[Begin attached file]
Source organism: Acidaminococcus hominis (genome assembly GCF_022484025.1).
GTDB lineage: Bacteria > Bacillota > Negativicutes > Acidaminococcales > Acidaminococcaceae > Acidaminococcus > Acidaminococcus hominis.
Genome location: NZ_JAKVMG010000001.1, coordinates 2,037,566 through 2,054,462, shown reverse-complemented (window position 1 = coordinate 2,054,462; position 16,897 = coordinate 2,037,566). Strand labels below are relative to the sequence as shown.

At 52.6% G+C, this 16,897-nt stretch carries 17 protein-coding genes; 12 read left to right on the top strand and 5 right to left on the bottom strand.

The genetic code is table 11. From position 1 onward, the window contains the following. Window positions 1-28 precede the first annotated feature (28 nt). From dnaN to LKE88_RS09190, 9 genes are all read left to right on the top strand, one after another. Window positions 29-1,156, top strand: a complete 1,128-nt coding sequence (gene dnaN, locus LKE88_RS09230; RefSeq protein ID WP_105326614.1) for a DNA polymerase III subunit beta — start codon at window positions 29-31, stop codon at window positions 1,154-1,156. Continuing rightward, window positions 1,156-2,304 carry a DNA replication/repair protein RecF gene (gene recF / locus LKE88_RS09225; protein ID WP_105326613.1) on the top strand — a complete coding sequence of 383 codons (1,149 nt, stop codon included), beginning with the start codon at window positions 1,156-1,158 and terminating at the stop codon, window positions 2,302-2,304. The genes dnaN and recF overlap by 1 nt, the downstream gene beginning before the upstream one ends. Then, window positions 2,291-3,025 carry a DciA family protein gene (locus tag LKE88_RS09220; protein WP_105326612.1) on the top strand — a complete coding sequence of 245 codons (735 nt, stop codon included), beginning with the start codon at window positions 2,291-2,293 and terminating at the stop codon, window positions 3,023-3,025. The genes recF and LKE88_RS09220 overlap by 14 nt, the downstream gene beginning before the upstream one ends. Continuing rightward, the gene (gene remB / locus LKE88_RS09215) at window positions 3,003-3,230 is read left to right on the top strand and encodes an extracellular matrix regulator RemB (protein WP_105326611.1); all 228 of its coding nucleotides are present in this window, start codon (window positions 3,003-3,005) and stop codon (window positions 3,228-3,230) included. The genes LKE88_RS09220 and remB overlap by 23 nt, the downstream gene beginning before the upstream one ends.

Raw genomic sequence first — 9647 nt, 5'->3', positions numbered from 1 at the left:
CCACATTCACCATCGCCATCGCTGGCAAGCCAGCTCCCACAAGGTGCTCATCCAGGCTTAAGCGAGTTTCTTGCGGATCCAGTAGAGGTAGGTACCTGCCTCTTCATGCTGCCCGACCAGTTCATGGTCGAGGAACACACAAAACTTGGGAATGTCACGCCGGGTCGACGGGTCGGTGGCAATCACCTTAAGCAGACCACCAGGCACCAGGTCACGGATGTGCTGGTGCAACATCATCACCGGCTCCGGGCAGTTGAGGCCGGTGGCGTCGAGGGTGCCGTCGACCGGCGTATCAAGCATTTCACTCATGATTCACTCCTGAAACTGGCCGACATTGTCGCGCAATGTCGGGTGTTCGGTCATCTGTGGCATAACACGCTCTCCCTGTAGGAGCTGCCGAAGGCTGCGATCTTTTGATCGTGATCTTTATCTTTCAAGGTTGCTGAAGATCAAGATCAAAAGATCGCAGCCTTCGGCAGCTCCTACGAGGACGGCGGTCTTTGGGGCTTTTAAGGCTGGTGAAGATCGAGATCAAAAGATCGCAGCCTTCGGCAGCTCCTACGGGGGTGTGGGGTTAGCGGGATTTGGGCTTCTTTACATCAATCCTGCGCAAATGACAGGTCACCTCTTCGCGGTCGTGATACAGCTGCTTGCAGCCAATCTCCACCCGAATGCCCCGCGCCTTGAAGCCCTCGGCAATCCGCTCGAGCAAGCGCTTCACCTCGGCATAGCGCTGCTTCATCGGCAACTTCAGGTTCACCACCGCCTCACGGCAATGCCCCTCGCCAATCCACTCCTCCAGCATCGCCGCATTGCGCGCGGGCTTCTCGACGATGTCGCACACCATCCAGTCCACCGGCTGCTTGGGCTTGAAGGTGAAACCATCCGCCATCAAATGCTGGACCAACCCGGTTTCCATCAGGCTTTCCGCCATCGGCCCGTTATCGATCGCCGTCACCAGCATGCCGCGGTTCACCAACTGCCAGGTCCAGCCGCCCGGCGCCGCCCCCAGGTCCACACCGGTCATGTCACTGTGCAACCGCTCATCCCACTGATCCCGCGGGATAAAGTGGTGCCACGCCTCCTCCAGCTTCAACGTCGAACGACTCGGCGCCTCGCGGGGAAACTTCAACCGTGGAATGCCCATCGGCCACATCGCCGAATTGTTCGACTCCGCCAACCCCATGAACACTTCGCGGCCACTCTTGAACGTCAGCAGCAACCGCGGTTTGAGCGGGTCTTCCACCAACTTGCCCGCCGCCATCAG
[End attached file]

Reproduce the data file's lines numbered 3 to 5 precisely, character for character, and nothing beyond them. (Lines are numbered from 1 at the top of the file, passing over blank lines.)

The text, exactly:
Genome location: NZ_JAKVMG010000001.1, coordinates 2,037,566 through 2,054,462, shown reverse-complemented (window position 1 = coordinate 2,054,462; position 16,897 = coordinate 2,037,566). Strand labels below are relative to the sequence as shown.

At 52.6% G+C, this 16,897-nt stretch carries 17 protein-coding genes; 12 read left to right on the top strand and 5 right to left on the bottom strand.

The genetic code is table 11. From position 1 onward, the window contains the following. Window positions 1-28 precede the first annotated feature (28 nt). From dnaN to LKE88_RS09190, 9 genes are all read left to right on the top strand, one after another. Window positions 29-1,156, top strand: a complete 1,128-nt coding sequence (gene dnaN, locus LKE88_RS09230; RefSeq protein ID WP_105326614.1) for a DNA polymerase III subunit beta — start codon at window positions 29-31, stop codon at window positions 1,154-1,156. Continuing rightward, window positions 1,156-2,304 carry a DNA replication/repair protein RecF gene (gene recF / locus LKE88_RS09225; protein ID WP_105326613.1) on the top strand — a complete coding sequence of 383 codons (1,149 nt, stop codon included), beginning with the start codon at window positions 1,156-1,158 and terminating at the stop codon, window positions 2,302-2,304. The genes dnaN and recF overlap by 1 nt, the downstream gene beginning before the upstream one ends. Then, window positions 2,291-3,025 carry a DciA family protein gene (locus tag LKE88_RS09220; protein WP_105326612.1) on the top strand — a complete coding sequence of 245 codons (735 nt, stop codon included), beginning with the start codon at window positions 2,291-2,293 and terminating at the stop codon, window positions 3,023-3,025. The genes recF and LKE88_RS09220 overlap by 14 nt, the downstream gene beginning before the upstream one ends. Continuing rightward, the gene (gene remB / locus LKE88_RS09215) at window positions 3,003-3,230 is read left to right on the top strand and encodes an extracellular matrix regulator RemB (protein WP_105326611.1); all 228 of its coding nucleotides are present in this window, start codon (window positions 3,003-3,005) and stop codon (window positions 3,228-3,230) included. The genes LKE88_RS09220 and remB overlap by 23 nt, the downstream gene beginning before the upstream one ends.